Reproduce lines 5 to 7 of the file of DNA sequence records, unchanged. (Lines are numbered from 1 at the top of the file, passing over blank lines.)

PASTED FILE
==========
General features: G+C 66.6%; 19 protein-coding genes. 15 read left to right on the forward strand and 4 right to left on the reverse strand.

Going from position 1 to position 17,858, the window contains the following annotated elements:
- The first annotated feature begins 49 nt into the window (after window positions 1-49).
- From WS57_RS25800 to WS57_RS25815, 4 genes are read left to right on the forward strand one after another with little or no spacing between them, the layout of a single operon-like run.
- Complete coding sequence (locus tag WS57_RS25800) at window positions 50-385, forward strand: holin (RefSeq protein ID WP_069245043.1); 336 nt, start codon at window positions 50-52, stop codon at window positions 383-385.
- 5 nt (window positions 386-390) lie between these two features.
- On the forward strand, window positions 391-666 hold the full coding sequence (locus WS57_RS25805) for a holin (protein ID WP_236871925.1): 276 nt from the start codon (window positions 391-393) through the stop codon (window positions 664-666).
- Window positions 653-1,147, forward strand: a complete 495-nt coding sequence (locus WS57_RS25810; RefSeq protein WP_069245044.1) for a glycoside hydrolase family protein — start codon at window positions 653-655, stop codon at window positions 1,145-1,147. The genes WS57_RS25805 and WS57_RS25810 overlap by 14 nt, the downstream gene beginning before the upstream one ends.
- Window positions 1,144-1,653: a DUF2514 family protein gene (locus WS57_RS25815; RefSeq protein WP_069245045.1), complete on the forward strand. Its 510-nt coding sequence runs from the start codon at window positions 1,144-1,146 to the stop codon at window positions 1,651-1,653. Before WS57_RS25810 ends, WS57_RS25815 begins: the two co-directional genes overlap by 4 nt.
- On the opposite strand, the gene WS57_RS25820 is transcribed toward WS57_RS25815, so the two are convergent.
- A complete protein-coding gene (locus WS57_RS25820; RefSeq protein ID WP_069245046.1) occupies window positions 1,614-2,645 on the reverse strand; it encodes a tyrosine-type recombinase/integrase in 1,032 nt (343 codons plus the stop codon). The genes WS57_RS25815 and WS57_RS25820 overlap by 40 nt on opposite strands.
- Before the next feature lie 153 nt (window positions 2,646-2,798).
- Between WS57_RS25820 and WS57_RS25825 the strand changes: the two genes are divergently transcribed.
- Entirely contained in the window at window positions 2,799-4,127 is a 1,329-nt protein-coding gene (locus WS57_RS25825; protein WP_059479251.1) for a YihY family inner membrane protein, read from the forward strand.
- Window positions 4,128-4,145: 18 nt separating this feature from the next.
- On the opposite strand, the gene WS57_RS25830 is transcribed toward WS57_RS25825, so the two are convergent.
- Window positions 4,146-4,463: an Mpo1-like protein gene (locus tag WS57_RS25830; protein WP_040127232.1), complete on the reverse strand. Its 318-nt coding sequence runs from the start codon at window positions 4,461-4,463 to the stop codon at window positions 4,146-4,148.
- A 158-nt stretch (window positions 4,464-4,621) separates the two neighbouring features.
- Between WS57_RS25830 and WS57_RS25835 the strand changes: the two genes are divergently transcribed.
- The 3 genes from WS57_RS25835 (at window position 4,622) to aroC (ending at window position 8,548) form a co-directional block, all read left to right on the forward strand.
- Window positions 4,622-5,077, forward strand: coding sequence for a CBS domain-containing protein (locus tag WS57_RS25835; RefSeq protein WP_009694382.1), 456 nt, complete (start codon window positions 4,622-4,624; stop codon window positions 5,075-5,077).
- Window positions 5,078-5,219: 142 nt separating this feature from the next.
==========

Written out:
- Complete coding sequence (locus tag WS57_RS25800) at window positions 50-385, forward strand: holin (RefSeq protein ID WP_069245043.1); 336 nt, start codon at window positions 50-52, stop codon at window positions 383-385.
- 5 nt (window positions 386-390) lie between these two features.
- On the forward strand, window positions 391-666 hold the full coding sequence (locus WS57_RS25805) for a holin (protein ID WP_236871925.1): 276 nt from the start codon (window positions 391-393) through the stop codon (window positions 664-666).